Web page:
By Andrew Emett
Nation of Change (10/21/17)
Despite receiving a presidential pardon this summer after repeatedly committing civil rights violations, former Maricopa County sheriff Joe Arpaio recently lost a bid to wipe out his criminal conviction. Arpaio believed his conviction should have been erased because he had planned to appeal the court’s decision before President Donald Trump intervened on his behalf.
Notorious for physically abusing inmates, launching an investigation into Obama’s birth certificate, and running a self-proclaimed concentration camp named “Tent City,” Arpaio abused his authority by targeting Hispanics who had not committed a crime and arresting them on suspicion of illegally entering the country. On March 24, 2013, U.S. District Judge G. Murray Snow issued a decision in Melendres v. Arpaio that found Arpaio and his office in violation of the Fourth and Fourteenth Amendments and Title VI of the Civil Rights Act of 1964.
Last year, the Justice Department charged Arpaio with criminal contempt after he refused to cease racially profiling Hispanics. On July 31, Arpaio was convicted of criminal contempt and scheduled for sentencing on October 5.
Facing up to six months in jail, the disgraced sheriff and fervent Trump supporter received a presidential pardon from Trump on August 25. Trump issued the unconditional pardon as a message to the targets of Robert Mueller’s investigation to remain loyal to the president. On Thursday, U.S. District Judge Susan Bolton refused Arpaio’s bid to erase his criminal conviction.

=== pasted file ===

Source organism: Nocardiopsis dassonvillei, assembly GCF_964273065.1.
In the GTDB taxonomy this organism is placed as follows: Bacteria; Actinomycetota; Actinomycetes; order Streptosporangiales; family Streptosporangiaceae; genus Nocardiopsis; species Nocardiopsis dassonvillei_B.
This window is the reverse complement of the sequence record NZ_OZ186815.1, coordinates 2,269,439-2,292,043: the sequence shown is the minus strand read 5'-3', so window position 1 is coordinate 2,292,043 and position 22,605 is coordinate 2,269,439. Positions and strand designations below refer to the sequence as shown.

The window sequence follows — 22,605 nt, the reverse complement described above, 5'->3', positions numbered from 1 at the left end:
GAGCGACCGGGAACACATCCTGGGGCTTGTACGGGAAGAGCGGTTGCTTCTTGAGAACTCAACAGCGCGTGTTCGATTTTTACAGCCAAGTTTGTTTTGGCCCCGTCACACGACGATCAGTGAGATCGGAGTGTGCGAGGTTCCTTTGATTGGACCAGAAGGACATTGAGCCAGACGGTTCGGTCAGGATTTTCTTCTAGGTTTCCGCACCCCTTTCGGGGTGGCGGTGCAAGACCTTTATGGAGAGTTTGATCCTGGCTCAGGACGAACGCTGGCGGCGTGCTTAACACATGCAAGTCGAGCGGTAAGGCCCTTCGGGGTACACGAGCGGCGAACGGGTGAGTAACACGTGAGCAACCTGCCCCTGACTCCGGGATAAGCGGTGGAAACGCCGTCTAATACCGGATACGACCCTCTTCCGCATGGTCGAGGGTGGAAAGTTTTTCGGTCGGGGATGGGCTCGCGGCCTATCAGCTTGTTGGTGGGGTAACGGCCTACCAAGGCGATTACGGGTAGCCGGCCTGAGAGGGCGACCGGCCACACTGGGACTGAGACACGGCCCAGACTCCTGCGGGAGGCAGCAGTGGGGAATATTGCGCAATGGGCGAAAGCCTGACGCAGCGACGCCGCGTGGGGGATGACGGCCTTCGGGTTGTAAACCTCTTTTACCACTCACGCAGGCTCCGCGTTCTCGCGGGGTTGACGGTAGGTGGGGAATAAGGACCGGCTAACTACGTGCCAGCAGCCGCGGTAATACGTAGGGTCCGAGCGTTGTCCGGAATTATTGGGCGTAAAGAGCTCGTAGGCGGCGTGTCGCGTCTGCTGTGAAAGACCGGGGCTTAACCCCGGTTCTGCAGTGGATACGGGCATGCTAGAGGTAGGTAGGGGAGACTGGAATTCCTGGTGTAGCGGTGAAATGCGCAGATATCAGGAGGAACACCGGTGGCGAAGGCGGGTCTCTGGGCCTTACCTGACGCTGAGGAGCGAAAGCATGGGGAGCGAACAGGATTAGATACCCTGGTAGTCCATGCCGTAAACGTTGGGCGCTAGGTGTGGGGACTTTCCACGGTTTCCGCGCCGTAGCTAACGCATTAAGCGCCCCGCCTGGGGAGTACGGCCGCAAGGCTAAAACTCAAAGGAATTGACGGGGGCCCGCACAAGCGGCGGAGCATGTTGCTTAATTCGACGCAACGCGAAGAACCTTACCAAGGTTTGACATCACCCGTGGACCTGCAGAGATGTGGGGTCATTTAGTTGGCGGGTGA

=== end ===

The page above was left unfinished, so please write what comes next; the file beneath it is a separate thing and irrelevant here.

Pardon does not erase the facts
“The Court found Defendant guilty of criminal contempt. The President issued the pardon. Defendant accepted. The pardon undoubtedly spared Defendant from any punishment that might otherwise have been imposed. It did not, however, ‘revise the historical facts’ of this case,” Judge Susan Bolton wrote in a four-page opinion.
On Thursday night, Arpaio’s attorney filed a notice of appeal to the 9th Circuit. Due to the fact that his criminal conviction cannot be expunged, Arpaio fears the case can be used against him in future criminal and civil trials.
But according to Bolton, case law shows that Arpaio’s acceptance of the presidential pardon carries an imputation of guilt. The judge stated, “It does not erase a judgment of conviction, or its underlying legal and factual findings.”
On September 26, 2007, Manuel de Jesus Ortega Melendres was visiting Maricopa County as a tourist when Arpaio’s deputies arrested him due to his Mexican citizenship. Melendres was handcuffed and detained for roughly nine hours despite the fact that he possessed a valid visa and had not committed a crime.
As an unapologetic racist, Arpaio abused his authority for decades while arresting people based solely on the color of their skin. Befriending an authoritarian bigot in the White House does absolve Arpaio of sins and does not give him the right to erase his criminal history.
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(Commoner Call photo, 2017. Open source and free to use with link to www.thecommonercall.org )